by Katharine Erwin
“I never understood someone who says, I want the blue car with the beige interior and buys the black car with a grey interior. I never get that, but it happens all the time.” These are the words of Sascha Glaeser, the US manager of Porsche’s Customer Consultation Program. His mission is to give the Porsche customer exactly what they want, in a world of ever-demanding consumers who seek uniqueness.
The program that started in Germany (which accounts for 10% of their market) has successfully come stateside (which accounts for 25% of their market). What makes Porsche’s program unique to other manufacturer’s build programs are the virtually limitless combinations and exceptional luxuries. From exterior color to wheel combinations to interior features, set-up, and materials (you can have leather air-vents). The list goes on. On top of these options, the statistic that over 70% of all Porsches ever built are still on the road is an enticing variable in the making, as Glaeser would say, “the most personal car you’ll own.”
Clients who use the program appreciate Porsche’s legacy. They understand the investment and accept the delayed gratification. “The quickest you can get it is three to four months, depending if you are on the east or west coast. It can take longer depending on how you spec the car,” Glaeser tells me. “If you chose paint to sample or leather to sample, then we have to test the colors, we have to double check with the client to see if that is exactly what they want—so there is a little bit of development with that. It can take up to six, seven, eight months before they can get the car, but it is more individualized because it’s their own color.” Unlike other auto-makers, Porsche’s customization is all made in Germany, down to the leather (which only comes from German and Austrian cows.) This allows Porsche to test all the options, which after-market shops can’t do, this would ultimately lessen the value and often times the functionally of the car.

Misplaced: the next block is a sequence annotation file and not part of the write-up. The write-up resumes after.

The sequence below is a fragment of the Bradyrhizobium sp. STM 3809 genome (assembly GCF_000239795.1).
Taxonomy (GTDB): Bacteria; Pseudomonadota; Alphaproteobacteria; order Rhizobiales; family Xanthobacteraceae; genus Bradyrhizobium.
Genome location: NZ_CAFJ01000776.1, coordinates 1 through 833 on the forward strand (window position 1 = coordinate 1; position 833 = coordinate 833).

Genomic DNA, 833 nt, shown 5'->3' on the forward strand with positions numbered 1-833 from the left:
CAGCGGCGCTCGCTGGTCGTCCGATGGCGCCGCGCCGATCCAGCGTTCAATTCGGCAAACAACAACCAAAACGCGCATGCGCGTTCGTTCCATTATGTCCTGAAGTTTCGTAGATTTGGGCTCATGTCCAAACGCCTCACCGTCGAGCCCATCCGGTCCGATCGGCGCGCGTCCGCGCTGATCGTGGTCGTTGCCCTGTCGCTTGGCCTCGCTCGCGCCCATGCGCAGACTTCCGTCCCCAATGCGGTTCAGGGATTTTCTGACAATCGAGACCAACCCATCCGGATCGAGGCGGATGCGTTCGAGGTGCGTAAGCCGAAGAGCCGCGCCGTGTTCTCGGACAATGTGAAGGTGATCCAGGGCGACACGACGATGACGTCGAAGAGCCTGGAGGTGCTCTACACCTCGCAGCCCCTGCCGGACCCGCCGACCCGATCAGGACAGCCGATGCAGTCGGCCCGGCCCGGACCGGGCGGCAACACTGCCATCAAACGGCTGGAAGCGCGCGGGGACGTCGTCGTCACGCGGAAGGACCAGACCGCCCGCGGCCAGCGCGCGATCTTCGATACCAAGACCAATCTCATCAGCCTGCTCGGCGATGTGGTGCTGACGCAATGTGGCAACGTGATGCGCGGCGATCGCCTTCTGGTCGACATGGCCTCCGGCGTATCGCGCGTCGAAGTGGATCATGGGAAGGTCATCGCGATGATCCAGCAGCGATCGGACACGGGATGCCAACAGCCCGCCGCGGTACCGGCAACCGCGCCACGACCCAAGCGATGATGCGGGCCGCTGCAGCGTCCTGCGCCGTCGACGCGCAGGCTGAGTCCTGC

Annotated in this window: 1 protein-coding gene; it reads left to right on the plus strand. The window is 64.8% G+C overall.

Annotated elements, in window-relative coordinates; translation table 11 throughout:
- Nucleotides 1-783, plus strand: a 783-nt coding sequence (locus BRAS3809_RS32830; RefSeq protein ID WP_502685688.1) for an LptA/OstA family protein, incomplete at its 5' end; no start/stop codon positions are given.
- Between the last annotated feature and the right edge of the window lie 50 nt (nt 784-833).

Pricing can add up and making decisions on specs can be a little tedious. Glaeser recalls his longest consultation. It was with a couple who “couldn’t really make up their minds. They saw all the different cars, we have about 30 show cars in Germany that are fully equipped, so it is even more difficult if you see all the different variations. You may like two different ones, so which one do you go with? It can take quite some time.” In the end, they bought two cars: one for him and her.
“They will probably spend the rest of their lives with that car,” Glaeser says, although some clients come in every couple of years. But the overall concept for the program is counter-intuitive to today’s “buy it now” climate. Their mission is not to sell more cars, but rather to gain lifelong collaborators.
Images courtesy of Katharine Erwin